Brent Strom has been considered a pitching guru by some of the best pitchers in the game over the last eight seasons. Over that period, he was the Houston Astros pitching coach where he would inherit a pitching staff with the league’s fifth-worst ERA. By the time he left, he was the owner of a world series ring and had dragged the pitching staff from the basement of league rankings to the summit.
Strom is most definitely a baseball lifer. The 73-year-old has been around the game for the overwhelming majority of his life and has seen first-hand the dramatic change in both coaching and the use of analytics in the game today. For a coach who was the second-ever recipient of Tommy John surgery, he has had to merge two differing schools of thought when identifying his own coaching style. Indeed, it would be understandable to expect him to stick to the old school machinations of ‘rear back and throw it over the plate’. Strom, however, defies those stereotypes and instead has perfected the balance of old school thought and new-age analytics and tools to get the best out of his pitching staff.
It is not uncommon to find Strom talking through the mental aspect of pitching and the deception involved before launching into a data-driven deep dive on how best to use the fastball to set up a breaking pitch or how spin rates can help get the most out of a pitch. It is this ability that has allowed Strom to get the most out of his players. He reportedly had already done his homework on his new staff before he joined the club and had recommendations ready to implement. One such tweak was to throw the high fastball, a tactic that Arizona used the least out of all 30 MLB teams.
In the short time he has had with his pitchers, which has been even shorter thanks to the lockout, he seems to have had a noticeable impact. Previously, Spring Training increasingly became a Madison Bumgarner velocity watch after a marked drop off in his first foray in the desert. He averaged around 92mph during his San Francisco tenure but this dropped to 89-90mph. Bumgarner seems to have been revitalised by Strom’s arrival after comfortably sitting 92mph in his first spring appearance and touched 93mph. The results in that game weren’t great, but it is important to contextualise a first spring start in which results are less important than mechanical improvements. After his outing, Bumgarner described working with Strom as “Awesome… absolutely amazing”.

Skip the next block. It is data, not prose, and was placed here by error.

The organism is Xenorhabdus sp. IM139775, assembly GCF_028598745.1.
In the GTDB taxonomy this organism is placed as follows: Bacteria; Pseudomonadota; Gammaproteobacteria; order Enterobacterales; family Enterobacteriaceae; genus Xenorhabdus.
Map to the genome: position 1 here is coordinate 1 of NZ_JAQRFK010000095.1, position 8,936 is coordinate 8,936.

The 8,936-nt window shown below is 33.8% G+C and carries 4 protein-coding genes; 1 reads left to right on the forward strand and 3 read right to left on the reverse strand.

So far in spring, there have been a number of standout performances from starting pitchers. Merrill Kelly staked an early claim to be the opening night starter with a solid three innings with eight strikeouts and zero hits against a strong Giants line-up. Humberto Castellanos is another early standout with a strong scoreless three-inning display giving up two hits and thus placing himself in contention for the fifth starter spot.
It is this fifth starter spot that is clearly up for grabs with other options, including Dan Straily, folk legend Tyler Gilbert and recently signed Zach Davies. It is shaping up to be a straight shootout between this group, but the favourite currently is newly signed Davies, who is due to receive $1.75 million this year. Davies had a rough year in 2021 posting a 5.78 ERA but between 2015-2020 had an ERA over four only once. If there is anyone that can get his career back on track, it is Brent Strom.
It will be interesting to see how Strom gets on with Arizona’s pitchers this season, though it is clear he has his work cut out. In 2021 Arizona’s team ERA of 5.12 was good enough for 29th place out of 30. This was exacerbated by a league-low in saves (22), and a measly save percentage of 44%. If Strom is able to replicate, even just some of the improvements he oversaw in Houston, Diamondbacks fans can expect to see a much better team on the field in 2022.
Featured image of Brent Strom by Carlos M Saaverda/Getty Images.
Matthew O’Brien is one of the growing team of writers at Bat Flips and Nerds. You can follow him on Twitter; @DiamondbacksUk.